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Why Montreal is my Favorite City in Canada

Why Montreal is my Favorite City in Canada

Notre Dame Basilica

Many are surprised to learn that my husband is a Canadian citizen. Before his parents took the plunge and moved to the United States, they started the first chapter of their North American life in the frozen North of Canada. My husband waxed poetic about Canada like it was a lost paradise. Mary, he often told me, I will take you to Canada–the country of my childhood–and I will show you why I love it so.

Well, husband came through. I’ve not only visited Toronto, Ontario and Vancouver–but to my surprise, my husband proposed to me on the top of Mount Whistler in Whistler, Canada. Like husband predicted, I fell in love with Canada. From my point of view, Canada is basically a friendlier, cleaner, and more egalitarian version of the United States. read more

Save Over $10,000 a Year By Living in Tokyo

Save Over $10,000 a Year By Living in Tokyo

View from tokyo sky tree

I know, you think I must be crazy for suggesting you could save over $10,000 a year by living in Tokyo, a city famous for its supposed ‘high cost of living.’

But if there’s one big smack in the face I’ve received from reverse culture shock in the United States, it’s this:

It’s goddamn expensive to live in America!

I want to compare cost of living in America with what most people consider an expensive country: Japan.

More specifically, Tokyo.


This scenario is based on a single individual working in Tokyo with an English teacher’s salary, which is about 30,000 USD per year and averages out to 2,500 dollars per month.

For simplicity’s sake I’m going to compare Tokyo with Los Angeles at the above salary, but account an extra 5,000 dollars of income for our worker in L.A. since surviving on 30,000 USD in Los Angeles is unthinkable. Most full time jobs in L.A. will pay at least 35,000 USD, so this will be the salary benchmark for our young hopeful in southern California.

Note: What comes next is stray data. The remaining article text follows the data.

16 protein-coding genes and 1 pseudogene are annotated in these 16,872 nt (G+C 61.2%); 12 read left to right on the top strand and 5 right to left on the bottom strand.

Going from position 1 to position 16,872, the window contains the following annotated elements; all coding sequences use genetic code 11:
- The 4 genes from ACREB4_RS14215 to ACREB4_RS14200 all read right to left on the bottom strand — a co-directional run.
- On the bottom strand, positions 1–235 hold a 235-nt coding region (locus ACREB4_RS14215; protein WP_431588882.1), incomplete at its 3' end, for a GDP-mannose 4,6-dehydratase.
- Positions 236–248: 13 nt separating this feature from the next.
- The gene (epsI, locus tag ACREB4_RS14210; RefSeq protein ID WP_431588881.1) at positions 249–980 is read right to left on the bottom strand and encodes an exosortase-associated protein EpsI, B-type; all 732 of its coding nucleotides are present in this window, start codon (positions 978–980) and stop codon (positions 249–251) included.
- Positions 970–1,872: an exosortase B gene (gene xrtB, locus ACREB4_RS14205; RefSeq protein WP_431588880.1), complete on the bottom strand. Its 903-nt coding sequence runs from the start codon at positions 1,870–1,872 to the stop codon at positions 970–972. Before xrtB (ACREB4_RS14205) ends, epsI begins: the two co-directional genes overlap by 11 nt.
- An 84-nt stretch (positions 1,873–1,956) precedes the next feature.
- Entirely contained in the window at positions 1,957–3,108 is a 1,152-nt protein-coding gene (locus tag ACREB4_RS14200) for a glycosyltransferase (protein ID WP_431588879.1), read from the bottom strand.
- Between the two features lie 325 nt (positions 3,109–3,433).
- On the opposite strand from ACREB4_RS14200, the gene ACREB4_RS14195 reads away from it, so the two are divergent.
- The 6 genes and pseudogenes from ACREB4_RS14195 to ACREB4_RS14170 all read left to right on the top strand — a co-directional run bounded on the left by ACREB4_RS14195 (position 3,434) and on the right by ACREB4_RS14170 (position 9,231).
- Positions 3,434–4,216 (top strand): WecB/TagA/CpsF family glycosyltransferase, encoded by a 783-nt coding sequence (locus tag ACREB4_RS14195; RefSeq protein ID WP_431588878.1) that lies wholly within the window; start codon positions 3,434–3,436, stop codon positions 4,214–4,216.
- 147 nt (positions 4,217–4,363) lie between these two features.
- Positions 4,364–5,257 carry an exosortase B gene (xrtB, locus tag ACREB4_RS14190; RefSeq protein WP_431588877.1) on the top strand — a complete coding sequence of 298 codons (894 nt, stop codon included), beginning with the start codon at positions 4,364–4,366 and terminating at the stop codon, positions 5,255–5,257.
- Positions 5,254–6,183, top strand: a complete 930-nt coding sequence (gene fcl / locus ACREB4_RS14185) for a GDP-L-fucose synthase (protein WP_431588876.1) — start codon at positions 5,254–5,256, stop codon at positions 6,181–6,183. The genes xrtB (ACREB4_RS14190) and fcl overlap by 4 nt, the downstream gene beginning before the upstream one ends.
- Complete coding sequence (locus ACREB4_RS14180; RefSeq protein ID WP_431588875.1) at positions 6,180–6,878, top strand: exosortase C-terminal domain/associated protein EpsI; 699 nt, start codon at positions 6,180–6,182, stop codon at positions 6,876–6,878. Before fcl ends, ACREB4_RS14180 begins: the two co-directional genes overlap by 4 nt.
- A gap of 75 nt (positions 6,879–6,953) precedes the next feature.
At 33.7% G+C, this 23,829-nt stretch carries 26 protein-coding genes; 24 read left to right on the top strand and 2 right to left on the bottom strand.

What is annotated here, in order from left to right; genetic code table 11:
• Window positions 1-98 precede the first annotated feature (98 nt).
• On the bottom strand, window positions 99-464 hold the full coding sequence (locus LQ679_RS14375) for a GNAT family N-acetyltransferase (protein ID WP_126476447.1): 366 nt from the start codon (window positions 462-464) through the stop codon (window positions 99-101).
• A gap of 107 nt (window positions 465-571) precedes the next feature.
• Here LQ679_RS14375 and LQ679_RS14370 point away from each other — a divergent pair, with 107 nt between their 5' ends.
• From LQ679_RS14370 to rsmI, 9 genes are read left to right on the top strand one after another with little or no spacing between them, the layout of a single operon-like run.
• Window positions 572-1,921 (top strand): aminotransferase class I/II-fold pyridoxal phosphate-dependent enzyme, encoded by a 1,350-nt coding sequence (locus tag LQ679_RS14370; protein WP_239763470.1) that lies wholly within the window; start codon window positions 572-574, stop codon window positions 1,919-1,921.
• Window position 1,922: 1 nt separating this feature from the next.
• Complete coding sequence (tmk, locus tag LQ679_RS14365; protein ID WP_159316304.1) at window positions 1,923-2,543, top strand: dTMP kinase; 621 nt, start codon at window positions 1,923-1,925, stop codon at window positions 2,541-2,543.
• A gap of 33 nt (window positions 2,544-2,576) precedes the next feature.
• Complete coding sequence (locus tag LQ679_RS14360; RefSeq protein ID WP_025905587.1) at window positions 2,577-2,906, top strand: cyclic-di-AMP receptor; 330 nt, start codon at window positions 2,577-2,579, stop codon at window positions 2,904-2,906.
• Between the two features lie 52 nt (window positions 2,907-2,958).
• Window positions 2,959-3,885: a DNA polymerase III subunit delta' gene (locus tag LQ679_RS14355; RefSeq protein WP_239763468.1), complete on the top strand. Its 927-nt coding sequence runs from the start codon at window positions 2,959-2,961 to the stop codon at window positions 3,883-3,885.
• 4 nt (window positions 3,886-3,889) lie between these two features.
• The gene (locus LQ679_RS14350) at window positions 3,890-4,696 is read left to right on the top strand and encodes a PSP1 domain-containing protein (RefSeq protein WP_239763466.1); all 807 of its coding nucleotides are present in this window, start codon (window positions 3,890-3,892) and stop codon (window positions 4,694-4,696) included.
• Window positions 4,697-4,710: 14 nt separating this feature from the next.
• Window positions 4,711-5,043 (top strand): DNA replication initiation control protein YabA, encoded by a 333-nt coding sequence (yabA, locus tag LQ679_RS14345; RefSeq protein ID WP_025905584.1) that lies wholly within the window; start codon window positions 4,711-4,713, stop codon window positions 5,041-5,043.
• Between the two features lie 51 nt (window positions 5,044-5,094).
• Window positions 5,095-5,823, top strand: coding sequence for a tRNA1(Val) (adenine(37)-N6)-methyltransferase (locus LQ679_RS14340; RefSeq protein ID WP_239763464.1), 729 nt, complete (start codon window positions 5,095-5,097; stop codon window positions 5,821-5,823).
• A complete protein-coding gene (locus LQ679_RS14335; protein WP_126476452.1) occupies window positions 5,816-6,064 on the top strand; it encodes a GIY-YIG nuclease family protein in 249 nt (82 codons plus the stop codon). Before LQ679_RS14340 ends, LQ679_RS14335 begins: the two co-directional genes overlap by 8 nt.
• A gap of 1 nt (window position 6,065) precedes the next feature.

Also, I will calculate everything in rough dollar amounts to make things easy.  My exchange rate used below is a simple 100 JPY = 1 USD, although the current rate is about 120 JPY = 1 USD.

Anyway, onto the numbers!

Housing & Rent

While housing in Tokyo tends to be more on the cramped side, apartments are still clean, well-equipped, new, and most of all safe. Usually these units include a tiny kitchen, a bathroom with tub and shower and a room that acts as your living room and bedroom (so basically, it’s a studio).

In the downtown area of Tokyo (such as in the Ueno train station area), a studio/apartment of this caliber will cost about 800 USD/month.

In Los Angeles, finding an clean studio in a safe neighborhood that is just as centrally located as Ueno will set you back at least 1500 USD/month.

Monthly Tokyo Housing Costs: 800 USD
Monthly LA Housing Costs: 1500 USD


Ueno Station Platform
Ueno Station Platform